Virus effect no puzzle for business

While Queenstown and Wanaka tourist organisations puzzle over the likely impact of the Government’s ban on Chinese tourists, Puzzling World, in Wanaka, is providing some strong clues.

Marketing manager Duncan Spear said yesterday cancellations from Chinese tourists so far had amounted to more than $8000.

‘‘Unfortunately, this is the tip of the iceberg.

Puzzling World marketing manager Duncan Spear reflects on the coronavirus effect on his business. Photo: Mark Price
Puzzling World marketing manager Duncan Spear reflects on the coronavirus effect on his business. Photo: Mark Price
‘‘Now that the borders have been closed to Chinese tourists coming in, I see that only getting worse, unfortunately.’’

Mr Spear said the value to Puzzling World of the Chinese market was ‘‘huge’’.

‘‘Over the year they might make up as much as 20% of our business.

‘‘At this time of year, Chinese New Year, it can be as much as 70% to 80% of the business.

‘‘So, for us, this crisis is certainly cutting a bit deep.’’

Mr Spear said the business was staffed to cope with normal numbers of Chinese customers, but he did not envisage laying off staff.

‘‘Like the Sars virus and other health scares we’ve had, they can be a short-term thing, but where this goes, who knows?’’

Wanaka car rental company owner and community board chairman Barry Bruce was pleased the Government planned to review every 48 hours its two-week ban on foreign nationals travelling from China.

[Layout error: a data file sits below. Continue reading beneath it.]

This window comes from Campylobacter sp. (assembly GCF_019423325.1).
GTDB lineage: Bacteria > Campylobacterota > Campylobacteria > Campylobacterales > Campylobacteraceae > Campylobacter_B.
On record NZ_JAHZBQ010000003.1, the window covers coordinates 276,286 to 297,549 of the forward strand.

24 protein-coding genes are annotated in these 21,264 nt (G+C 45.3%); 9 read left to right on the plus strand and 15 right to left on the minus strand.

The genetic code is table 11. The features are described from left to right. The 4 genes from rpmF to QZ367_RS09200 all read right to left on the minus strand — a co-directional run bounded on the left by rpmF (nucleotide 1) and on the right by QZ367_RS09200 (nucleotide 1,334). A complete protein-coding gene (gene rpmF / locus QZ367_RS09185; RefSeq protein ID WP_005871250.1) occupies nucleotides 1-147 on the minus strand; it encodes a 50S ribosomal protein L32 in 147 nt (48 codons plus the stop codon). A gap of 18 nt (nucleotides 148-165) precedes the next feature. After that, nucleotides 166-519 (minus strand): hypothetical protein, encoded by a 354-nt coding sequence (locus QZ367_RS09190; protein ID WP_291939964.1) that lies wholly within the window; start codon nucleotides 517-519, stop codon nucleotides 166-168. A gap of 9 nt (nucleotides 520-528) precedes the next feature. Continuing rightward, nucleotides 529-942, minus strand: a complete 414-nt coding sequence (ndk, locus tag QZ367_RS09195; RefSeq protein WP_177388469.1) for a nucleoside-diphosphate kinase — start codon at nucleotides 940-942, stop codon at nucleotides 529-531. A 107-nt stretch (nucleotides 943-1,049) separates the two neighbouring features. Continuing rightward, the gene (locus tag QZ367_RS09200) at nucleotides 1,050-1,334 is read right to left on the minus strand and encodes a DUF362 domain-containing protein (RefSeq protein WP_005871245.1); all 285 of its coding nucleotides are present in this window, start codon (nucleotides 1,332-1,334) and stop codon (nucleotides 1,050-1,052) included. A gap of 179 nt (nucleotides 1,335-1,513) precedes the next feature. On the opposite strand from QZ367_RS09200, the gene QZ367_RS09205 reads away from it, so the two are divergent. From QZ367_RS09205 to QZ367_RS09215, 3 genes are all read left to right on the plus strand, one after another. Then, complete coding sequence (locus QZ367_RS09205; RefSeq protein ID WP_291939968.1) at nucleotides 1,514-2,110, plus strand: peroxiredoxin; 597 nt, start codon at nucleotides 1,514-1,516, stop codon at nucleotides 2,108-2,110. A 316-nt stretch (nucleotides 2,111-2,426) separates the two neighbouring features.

While the ban did not affect his business greatly, he was aware of accommodation businesses receiving cancellations.

China is the fourth most important source of tourists for Queenstown and Wanaka businesses, overtaken only recently by increased demand from the United States.

In February last year, 17,000 travellers came to New Zealand from China.

Before the restrictions were imposed, Richard Lauder, chief executive of the South’s biggest tourism company, Wayfare, suggested the virus might cost it 10,000 customers a month.

Tourism Wanaka general manager James Helmore said yesterday he was in the process of ‘‘trying to understand’’ what the impact would be by contacting accommodation providers, cafe owners and activity providers.

‘‘The situation is moving quite quickly.’’

Destination Queenstown was also in the process of gathering information but expected a ‘‘significant’’ effect.

And Tourism Industry Aotearoa’s hotel sector regional representative Brian Howie said he would have a better feel of the effects later this week.

‘‘I would be playing some guessing games at the moment if I was going to try and tell you where it’s at.’’

Tourism New Zealand chief executive Stephen England-Hall said yesterday he would be hosting a webinar tomorrow ‘‘to talk about what we know so far and what we are doing in response’’.

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